HA exclusive: Pentagon memo ousting Fenstermaker from Gitmo defense counsel pool; Update: Fenstermaker responds
posted at 12:15 pm on November 24, 2009 by Ed Morrissey
Scott Fenstermaker has already made himself into one of America’s Favorite Villains for representing one of the 9/11 plotters that will get a federal trial in New York City, at least among the conservative opponents to the trials. Fenstermaker earned that by taking a public profile in the defense strategy already, apparently hoping to … well, I don’t know what Fenstermaker hopes to do by generating a lot of pre-trial publicity, none of which will help his clients in any way. But Fenstermaker may have some explaining of his own to do. According to an August 2008 memo provided exclusively to me by a source in the Department of Defense, Fenstermaker got booted from the military commissions civilian defense counsel pool in 2008 for “counterproductive” interactions with the staff, and not representing himself in a “forthright” manner to the chief defense counsel for the Gitmo detainees:
Mr. Scott Fenstermaker
500″ Fifth Avenue, 4oth Floor
New York. New York 101 10
Reference: Your suspension from the civilian counsel pool
Dear Mr. Fenstermaker,
After careful thought and consideration, and in accordance with the discretion granted me by the Regulation for Trial by Military Commissions, I have decided to indefinitely suspend your conditional qualification as a member of the civilian defense counsel pool. I note that you are not a fully qualified member of the counsel pool as your Single Scope Background Investigation is still pending. I also note that you do not have any cases currently pending before a Military Commission.
My decision to suspend your conditional qualification is based upon my professional judgment that your activities throughout the past year, as well as your interactions with certain of my uniformed defense counsel, have been counterproductive to the mission of my office. In addition, I have concluded that you have not been forthright with regard to your representational status of certain detainees, and your continued interference in these cases has made the job more difficult for assigned counsel.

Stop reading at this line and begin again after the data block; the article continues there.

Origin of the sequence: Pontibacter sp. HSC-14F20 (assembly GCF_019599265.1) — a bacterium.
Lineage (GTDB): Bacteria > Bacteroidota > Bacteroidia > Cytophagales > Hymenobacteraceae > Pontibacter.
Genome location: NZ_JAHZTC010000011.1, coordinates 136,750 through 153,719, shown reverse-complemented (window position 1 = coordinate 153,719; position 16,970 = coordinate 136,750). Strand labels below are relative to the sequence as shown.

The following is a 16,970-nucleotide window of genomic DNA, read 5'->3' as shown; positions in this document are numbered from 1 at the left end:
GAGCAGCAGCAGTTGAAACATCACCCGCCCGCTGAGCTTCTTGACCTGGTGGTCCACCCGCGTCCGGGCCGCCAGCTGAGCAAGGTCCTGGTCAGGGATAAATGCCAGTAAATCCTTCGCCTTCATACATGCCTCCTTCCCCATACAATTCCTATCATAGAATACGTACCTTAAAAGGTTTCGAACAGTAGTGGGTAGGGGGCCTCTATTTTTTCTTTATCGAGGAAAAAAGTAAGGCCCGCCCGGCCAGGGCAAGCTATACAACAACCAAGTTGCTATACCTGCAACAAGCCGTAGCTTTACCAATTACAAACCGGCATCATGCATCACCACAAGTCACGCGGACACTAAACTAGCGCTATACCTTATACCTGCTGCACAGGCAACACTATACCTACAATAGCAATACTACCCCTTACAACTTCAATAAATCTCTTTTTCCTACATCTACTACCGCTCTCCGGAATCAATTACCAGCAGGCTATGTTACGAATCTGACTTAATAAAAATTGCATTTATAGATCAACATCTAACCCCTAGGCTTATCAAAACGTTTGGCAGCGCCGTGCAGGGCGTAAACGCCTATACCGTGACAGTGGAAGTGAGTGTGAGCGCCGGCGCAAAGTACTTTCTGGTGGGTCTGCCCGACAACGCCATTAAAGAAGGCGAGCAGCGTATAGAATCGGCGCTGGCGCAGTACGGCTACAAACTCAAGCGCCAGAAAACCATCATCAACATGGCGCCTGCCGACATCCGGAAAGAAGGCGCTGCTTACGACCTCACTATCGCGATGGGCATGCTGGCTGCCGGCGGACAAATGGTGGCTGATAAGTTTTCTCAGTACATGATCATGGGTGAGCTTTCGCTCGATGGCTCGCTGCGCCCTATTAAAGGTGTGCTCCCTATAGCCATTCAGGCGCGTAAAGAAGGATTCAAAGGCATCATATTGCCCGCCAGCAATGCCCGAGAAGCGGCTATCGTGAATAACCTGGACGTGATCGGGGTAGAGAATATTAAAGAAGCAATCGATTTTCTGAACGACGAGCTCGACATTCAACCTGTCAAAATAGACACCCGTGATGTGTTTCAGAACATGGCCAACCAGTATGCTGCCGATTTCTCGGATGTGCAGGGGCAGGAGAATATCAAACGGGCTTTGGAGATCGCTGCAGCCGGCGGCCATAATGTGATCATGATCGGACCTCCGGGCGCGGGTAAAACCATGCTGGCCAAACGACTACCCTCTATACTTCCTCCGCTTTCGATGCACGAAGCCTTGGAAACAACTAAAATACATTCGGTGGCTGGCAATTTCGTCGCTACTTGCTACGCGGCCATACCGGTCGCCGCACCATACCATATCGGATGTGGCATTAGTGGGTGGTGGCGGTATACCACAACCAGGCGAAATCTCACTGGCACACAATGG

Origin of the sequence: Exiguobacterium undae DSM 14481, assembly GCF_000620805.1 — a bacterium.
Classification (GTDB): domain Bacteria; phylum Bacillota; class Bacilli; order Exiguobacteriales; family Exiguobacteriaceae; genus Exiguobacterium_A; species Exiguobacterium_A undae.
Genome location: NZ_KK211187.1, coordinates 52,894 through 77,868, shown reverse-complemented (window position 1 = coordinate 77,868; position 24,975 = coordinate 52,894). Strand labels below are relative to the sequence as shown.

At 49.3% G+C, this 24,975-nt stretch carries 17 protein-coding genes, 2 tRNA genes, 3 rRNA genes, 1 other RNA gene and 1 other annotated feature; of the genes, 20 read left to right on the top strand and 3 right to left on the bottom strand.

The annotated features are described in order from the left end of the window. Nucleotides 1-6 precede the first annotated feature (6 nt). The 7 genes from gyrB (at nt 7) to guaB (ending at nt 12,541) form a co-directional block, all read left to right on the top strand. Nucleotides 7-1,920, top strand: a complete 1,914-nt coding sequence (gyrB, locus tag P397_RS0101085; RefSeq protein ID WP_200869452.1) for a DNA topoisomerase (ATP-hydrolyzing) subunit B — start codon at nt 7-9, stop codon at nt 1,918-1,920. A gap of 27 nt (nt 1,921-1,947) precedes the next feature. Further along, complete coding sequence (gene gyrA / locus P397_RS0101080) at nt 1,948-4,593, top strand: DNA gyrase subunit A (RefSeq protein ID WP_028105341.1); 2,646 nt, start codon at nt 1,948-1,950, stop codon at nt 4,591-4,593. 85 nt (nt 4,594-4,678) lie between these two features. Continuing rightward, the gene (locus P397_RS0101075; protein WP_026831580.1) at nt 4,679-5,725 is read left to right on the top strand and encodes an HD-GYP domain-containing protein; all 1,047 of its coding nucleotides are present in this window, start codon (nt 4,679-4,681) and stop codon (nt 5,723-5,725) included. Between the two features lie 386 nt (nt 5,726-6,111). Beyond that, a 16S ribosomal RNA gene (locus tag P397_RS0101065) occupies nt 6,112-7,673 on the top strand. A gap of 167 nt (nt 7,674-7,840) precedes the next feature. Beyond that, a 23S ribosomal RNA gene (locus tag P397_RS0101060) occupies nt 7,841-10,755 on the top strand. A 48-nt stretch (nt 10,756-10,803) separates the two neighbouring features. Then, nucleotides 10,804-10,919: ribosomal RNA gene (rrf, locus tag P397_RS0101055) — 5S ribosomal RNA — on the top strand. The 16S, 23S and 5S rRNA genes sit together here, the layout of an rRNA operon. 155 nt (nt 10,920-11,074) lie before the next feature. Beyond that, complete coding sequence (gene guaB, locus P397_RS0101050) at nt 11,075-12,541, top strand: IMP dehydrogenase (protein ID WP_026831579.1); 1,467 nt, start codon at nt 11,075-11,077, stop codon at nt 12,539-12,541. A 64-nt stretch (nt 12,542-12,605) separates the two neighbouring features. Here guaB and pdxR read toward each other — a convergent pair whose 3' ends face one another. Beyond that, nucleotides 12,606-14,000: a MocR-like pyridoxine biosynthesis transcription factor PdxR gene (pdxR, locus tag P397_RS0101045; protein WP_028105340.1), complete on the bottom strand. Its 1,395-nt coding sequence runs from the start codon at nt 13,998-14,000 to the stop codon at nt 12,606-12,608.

I will periodically review your status and I will brief my successor as to the details of your suspension.
Steven David COl, USAR
Chief Defense Counsel
I have spent most of the morning attempting to get Fenstermaker and the DoD on the record about this memo, which is pictured here (click to enlarge):
The New York Times reported in June that Fenstermaker was not authorized by the DoD to act on behalf of Gitmo detainees, and alluded to the memo above:
That same month, Mr. Fenstermaker was suspended as a member of the pool of civilian lawyers who work with military lawyers in defending detainees at Guantánamo, court records show. The military office that represents detainees wrote that his dealings with some of its lawyers had “been counterproductive” and that he had “not been forthright” about his representation of certain detainees.
In March, his suspension was lifted — but only in Mr. Ghailani’s case.
Now that Fenstermaker is making himself more of the public face of the defense, perhaps we can find out what those “counterproductive” interactions involved. After all, the purpose of the defense counsel pool was to work together to represent the terrorists. In fact, it still is. And the allegation of a lack of forthright behavior strikes me as somewhat important when judging Fensterman’s representations of the case on national television
As I noted above, I have messages with the DoD and Fenstermaker asking for a response. When I receive the response, I will post it here — and with Fenstermaker, in its entirety, to the extent he wishes.
Addendum: Thanks to the boss for her help on this story.
Update: Lest one consider Col. David some sort of government shill, read his testimony from 2007 on the Boumediene decision.
Update II: Jennifer Rubin has more on Fenstermaker’s forthrightness:
A colleague provides a copy of this decision in which Fenstermaker litigated against a school district in Westchester County and sought documents from the school district in the applicable freedom of information law. But it seems he went overboard there, too. In seeking reams of documents, Fenstermaker accused the school district ”of having created a situation ‘rife with bribes and kickbacks;’ that he was certain that respondents had already altered or destroyed certain of the requested records; that counsel was operating under a conflict of interest in that he was responsible as counsel for respondents’ malfeasance; and that he was therefore demanding that the records be sent to a copy service designated by him.’” Much wrangling ensued, and the matter wound up in court. There, the court held that each of the school district’s actions that Fenstermaker challenged were “supported by statute and administrative rulings” and that Fenstermaker ”cited no authority to the contrary.” It deemed the matter frivolous, and the court not only awarded statutory costs to the school district but also ordered Fenstermaker to pay costs “for the actual expenses reasonably incurred and reasonable attorney’s fees incurred in defending this proceeding.”
Update III: Scott Fenstermaker sent the following polite reply:
The appropriate person to contact regarding my suspension is Colonel David. I wrote to an officer in the Office of the Chief Defense Counsel, of which Colonel David used to be in charge, seeking clarification of the issues you raise. They never responded.
That’s a fair point. As of the moment, I have not heard back from any DoD contacts.